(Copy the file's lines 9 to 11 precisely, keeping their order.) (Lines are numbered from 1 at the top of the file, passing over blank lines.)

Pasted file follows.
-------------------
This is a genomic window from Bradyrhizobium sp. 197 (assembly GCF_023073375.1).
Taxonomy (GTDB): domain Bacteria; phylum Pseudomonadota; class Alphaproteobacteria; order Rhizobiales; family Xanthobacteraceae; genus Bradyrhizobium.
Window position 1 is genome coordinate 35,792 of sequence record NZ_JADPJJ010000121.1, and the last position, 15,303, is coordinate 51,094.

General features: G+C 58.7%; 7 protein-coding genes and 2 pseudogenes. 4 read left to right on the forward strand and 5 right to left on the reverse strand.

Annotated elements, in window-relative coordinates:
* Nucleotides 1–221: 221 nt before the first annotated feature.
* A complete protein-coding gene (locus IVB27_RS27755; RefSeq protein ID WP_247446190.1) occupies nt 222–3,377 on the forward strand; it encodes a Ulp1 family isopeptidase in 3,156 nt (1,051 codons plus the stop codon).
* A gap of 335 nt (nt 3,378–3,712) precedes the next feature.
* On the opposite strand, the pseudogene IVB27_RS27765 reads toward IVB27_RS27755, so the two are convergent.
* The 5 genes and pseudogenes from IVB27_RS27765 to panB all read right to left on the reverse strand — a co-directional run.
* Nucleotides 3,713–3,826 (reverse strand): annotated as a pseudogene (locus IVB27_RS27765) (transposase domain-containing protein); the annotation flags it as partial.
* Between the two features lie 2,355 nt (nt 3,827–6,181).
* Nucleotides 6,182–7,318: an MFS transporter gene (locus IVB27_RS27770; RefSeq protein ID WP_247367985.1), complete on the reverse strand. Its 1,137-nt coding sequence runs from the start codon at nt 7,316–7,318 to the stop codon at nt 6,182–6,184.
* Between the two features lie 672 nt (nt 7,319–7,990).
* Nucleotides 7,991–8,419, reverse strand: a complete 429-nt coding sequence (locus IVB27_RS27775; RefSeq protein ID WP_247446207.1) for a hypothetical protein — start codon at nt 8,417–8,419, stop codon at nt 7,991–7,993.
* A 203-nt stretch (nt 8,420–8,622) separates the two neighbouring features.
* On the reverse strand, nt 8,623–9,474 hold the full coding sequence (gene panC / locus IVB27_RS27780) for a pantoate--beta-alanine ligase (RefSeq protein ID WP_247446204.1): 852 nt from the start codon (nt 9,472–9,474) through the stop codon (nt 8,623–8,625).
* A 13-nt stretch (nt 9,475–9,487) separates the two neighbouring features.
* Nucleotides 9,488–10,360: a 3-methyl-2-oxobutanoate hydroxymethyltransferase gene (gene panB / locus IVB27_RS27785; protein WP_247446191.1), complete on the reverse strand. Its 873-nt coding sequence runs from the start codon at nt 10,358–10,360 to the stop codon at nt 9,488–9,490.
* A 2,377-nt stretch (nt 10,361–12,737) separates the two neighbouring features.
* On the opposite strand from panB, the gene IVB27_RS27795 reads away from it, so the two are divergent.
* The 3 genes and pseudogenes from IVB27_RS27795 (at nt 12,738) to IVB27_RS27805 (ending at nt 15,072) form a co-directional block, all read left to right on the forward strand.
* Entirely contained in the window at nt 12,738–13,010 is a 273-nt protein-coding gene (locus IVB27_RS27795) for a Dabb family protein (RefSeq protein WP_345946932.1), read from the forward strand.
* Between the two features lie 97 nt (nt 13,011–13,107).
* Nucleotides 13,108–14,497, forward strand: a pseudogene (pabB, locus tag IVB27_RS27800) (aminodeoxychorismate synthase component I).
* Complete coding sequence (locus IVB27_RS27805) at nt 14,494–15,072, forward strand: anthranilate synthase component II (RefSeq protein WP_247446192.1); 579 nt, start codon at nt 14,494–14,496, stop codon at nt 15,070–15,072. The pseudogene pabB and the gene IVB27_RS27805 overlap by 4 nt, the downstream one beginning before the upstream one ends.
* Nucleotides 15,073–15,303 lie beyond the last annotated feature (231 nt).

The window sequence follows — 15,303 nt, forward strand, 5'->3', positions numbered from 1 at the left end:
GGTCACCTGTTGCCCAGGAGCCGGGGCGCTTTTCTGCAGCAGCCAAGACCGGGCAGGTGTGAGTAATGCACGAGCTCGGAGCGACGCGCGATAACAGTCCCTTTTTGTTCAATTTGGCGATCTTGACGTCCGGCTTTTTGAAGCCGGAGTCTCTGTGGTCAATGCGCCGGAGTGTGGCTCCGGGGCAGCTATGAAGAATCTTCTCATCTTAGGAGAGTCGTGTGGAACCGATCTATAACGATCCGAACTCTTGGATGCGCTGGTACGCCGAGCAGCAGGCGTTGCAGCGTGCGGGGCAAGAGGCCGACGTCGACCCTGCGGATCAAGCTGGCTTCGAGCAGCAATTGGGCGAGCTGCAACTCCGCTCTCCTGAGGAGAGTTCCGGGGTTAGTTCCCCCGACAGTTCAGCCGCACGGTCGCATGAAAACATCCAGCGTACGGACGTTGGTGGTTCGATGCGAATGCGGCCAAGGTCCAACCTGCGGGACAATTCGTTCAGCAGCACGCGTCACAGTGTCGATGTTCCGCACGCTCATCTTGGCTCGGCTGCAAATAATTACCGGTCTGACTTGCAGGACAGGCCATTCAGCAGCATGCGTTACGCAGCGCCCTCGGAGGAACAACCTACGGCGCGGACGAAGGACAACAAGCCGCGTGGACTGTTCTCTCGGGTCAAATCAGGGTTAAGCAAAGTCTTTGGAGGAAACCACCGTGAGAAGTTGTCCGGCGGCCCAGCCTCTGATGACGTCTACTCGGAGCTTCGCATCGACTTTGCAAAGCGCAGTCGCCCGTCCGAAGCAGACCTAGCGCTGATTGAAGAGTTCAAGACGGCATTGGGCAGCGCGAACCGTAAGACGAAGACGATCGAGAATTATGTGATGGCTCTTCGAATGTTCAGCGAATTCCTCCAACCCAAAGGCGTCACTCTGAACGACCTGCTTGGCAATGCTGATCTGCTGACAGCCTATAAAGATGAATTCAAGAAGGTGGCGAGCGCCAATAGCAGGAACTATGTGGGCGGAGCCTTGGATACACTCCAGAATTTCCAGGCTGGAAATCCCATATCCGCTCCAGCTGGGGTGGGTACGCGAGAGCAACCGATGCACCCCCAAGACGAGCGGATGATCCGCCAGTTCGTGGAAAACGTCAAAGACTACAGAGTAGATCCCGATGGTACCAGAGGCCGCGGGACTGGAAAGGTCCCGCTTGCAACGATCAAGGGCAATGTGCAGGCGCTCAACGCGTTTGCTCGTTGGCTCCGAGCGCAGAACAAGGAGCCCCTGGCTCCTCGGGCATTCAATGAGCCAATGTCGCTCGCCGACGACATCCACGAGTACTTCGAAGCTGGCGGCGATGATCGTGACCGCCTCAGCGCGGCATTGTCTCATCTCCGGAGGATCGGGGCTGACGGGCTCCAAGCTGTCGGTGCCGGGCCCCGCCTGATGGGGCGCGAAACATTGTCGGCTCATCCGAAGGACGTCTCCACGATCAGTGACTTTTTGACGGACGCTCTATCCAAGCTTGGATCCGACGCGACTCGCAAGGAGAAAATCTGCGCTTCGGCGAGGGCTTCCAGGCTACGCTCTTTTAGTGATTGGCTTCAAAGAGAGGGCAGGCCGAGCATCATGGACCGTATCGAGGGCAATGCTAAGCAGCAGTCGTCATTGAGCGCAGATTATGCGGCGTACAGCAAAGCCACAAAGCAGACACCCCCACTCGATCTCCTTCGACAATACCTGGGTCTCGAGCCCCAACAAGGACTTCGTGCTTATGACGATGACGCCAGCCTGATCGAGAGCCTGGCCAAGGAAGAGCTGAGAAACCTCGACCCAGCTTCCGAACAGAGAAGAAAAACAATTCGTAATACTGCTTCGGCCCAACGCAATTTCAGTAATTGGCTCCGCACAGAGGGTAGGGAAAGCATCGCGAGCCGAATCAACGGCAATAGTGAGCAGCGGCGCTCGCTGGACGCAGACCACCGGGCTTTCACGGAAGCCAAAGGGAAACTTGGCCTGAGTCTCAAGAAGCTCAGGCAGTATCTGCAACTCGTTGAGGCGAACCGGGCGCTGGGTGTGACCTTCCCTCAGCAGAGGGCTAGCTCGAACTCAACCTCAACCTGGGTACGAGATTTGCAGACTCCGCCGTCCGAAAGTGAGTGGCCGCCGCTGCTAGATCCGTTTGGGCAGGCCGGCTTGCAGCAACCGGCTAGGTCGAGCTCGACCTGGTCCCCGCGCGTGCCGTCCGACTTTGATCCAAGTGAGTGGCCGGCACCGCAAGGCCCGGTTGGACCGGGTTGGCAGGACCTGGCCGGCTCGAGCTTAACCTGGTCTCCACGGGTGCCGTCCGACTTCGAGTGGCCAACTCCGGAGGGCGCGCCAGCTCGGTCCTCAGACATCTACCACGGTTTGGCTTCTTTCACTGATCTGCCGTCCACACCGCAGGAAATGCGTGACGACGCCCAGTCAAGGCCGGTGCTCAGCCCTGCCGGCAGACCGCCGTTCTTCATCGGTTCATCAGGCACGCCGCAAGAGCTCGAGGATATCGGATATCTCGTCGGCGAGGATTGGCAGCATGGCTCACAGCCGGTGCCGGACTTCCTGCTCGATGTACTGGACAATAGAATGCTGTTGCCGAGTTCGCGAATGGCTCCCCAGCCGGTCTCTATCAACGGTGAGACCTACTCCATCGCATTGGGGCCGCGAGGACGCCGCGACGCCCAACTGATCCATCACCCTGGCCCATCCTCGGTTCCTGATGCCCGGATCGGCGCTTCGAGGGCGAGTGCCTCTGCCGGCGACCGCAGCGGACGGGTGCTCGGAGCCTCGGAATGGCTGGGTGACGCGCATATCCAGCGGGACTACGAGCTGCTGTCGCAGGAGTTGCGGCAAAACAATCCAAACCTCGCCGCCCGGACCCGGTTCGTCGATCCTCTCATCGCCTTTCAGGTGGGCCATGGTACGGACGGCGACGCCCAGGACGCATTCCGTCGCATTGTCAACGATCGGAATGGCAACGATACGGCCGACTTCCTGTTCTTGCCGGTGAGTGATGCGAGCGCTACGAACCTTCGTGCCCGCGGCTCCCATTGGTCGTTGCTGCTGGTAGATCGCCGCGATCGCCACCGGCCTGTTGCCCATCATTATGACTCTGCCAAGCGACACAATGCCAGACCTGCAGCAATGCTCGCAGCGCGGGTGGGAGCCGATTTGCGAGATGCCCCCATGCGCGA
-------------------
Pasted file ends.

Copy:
* On the opposite strand, the pseudogene IVB27_RS27765 reads toward IVB27_RS27755, so the two are convergent.
* The 5 genes and pseudogenes from IVB27_RS27765 to panB all read right to left on the reverse strand — a co-directional run.
* Nucleotides 3,713–3,826 (reverse strand): annotated as a pseudogene (locus IVB27_RS27765) (transposase domain-containing protein); the annotation flags it as partial.